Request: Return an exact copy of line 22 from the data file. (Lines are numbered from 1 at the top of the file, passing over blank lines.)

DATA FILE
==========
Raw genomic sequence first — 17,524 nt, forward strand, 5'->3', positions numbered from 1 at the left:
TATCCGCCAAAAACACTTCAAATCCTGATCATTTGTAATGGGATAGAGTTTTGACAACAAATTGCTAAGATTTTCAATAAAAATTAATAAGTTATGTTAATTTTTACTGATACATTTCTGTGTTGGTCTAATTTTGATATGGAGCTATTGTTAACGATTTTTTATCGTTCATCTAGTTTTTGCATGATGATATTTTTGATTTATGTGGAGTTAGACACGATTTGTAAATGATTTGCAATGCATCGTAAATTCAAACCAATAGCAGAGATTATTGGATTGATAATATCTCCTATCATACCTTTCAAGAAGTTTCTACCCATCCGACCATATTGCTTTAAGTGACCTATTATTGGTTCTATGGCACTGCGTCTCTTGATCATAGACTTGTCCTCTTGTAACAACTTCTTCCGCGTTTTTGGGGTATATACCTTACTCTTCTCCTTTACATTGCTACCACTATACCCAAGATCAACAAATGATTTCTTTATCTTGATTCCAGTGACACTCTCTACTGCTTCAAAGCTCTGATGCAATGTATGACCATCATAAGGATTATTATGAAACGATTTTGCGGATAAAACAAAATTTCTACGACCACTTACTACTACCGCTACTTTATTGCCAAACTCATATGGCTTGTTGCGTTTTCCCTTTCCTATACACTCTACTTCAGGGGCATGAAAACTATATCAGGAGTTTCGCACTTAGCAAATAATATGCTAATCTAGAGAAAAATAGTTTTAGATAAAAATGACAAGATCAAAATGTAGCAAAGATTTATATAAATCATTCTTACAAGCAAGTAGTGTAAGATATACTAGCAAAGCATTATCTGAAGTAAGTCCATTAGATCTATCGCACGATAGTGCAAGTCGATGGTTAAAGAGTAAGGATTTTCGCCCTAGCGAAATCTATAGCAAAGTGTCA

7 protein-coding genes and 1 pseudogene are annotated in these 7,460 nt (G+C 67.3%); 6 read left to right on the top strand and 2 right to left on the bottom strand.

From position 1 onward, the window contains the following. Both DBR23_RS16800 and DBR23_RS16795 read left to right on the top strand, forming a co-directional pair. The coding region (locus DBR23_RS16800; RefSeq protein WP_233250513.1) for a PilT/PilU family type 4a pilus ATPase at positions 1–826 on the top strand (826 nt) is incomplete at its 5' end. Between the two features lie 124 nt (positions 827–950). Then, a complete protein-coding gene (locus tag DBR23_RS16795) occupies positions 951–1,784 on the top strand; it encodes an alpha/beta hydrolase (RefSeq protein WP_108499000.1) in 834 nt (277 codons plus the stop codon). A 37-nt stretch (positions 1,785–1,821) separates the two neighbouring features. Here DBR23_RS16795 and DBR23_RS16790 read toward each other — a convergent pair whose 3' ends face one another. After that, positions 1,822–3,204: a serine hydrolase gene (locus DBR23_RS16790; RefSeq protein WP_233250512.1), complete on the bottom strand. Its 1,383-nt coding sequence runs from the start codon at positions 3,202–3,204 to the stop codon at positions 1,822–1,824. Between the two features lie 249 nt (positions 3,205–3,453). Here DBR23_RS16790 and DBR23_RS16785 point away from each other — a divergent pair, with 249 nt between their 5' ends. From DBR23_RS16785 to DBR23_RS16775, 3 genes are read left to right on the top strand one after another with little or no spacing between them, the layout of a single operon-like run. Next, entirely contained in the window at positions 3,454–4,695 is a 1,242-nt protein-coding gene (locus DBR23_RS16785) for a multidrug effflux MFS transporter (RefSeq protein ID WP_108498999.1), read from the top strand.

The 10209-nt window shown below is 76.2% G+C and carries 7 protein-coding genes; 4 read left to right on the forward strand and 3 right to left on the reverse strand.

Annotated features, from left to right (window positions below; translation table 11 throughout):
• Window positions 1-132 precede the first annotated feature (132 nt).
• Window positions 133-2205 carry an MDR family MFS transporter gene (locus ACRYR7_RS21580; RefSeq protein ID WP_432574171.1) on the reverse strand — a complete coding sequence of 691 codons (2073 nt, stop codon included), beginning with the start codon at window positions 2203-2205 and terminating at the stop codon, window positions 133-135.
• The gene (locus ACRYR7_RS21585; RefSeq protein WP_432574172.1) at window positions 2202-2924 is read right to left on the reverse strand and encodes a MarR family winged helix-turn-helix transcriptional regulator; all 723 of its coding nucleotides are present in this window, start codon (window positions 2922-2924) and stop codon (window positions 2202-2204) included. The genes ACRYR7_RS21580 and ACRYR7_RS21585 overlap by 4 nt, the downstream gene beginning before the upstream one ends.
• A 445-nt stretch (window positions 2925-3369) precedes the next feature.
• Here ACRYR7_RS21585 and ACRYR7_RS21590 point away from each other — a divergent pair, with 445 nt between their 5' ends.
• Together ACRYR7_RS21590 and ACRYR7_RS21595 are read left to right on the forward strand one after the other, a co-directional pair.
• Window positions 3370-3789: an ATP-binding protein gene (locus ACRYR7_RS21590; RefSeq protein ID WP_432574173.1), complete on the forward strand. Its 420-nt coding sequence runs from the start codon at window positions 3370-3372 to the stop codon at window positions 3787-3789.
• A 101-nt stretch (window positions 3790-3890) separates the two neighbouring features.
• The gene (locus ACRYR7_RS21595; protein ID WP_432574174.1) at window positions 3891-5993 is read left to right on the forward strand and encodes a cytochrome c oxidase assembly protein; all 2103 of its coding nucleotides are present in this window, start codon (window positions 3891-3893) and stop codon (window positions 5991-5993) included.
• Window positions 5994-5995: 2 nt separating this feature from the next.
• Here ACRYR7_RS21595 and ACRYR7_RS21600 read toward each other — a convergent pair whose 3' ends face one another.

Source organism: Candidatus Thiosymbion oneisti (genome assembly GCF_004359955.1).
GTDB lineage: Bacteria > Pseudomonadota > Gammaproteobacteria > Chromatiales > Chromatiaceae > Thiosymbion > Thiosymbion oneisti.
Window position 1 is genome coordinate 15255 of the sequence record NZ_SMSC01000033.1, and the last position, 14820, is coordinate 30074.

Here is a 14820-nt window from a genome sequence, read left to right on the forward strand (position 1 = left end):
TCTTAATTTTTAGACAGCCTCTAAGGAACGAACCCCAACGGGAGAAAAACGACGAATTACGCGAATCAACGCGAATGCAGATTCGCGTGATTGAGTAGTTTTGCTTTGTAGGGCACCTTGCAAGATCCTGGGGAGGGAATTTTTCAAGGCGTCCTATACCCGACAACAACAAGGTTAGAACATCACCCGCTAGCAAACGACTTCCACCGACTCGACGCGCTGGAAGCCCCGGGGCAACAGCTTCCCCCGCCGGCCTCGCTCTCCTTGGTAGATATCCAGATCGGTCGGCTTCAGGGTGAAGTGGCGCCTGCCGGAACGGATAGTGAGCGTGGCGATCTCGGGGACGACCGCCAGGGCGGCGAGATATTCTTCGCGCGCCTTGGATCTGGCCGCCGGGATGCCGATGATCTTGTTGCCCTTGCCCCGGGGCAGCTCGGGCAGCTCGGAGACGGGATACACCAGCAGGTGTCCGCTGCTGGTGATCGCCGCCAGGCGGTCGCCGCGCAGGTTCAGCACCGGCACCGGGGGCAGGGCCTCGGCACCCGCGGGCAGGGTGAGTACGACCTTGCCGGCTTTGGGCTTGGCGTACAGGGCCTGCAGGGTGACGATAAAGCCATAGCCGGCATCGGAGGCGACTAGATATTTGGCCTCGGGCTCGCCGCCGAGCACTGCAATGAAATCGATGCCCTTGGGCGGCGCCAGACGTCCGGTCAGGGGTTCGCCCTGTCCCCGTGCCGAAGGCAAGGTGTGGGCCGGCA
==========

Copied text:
TCTTAATTTTTAGACAGCCTCTAAGGAACGAACCCCAACGGGAGAAAAACGACGAATTACGCGAATCAACGCGAATGCAGATTCGCGTGATTGAGTAGTTTTGCTTTGTAGGGCACCTTGCAAGATCCTGGGGAGGGAATTTTTCAAGGCGTCCTATACCCGACAACAACAAGGTTAGAACATCACCCGCTAGCAAACGACTTCCACCGACTCGACGCGCTGGAAGCCCCGGGGCAACAGCTTCCCCCGCCGGCCTCGCTCTCCTTGGTAGATATCCAGATCGGTCGGCTTCAGGGTGAAGTGGCGCCTGCCGGAACGGATAGTGAGCGTGGCGATCTCGGGGACGACCGCCAGGGCGGCGAGATATTCTTCGCGCGCCTTGGATCTGGCCGCCGGGATGCCGATGATCTTGTTGCCCTTGCCCCGGGGCAGCTCGGGCAGCTCGGAGACGGGATACACCAGCAGGTGTCCGCTGCTGGTGATCGCCGCCAGGCGGTCGCCGCGCAGGTTCAGCACCGGCACCGGGGGCAGGGCCTCGGCACCCGCGGGCAGGGTGAGTACGACCTTGCCGGCTTTGGGCTTGGCGTACAGGGCCTGCAGGGTGACGATAAAGCCATAGCCGGCATCGGAGGCGACTAGATATTTGGCCTCGGGCTCGCCGCCGAGCACTGCAATGAAATCGATGCCCTTGGGCGGCGCCAGACGTCCGGTCAGGGGTTCGCCCTGTCCCCGTGCCGAAGGCAAGGTGTGGGCCGGCA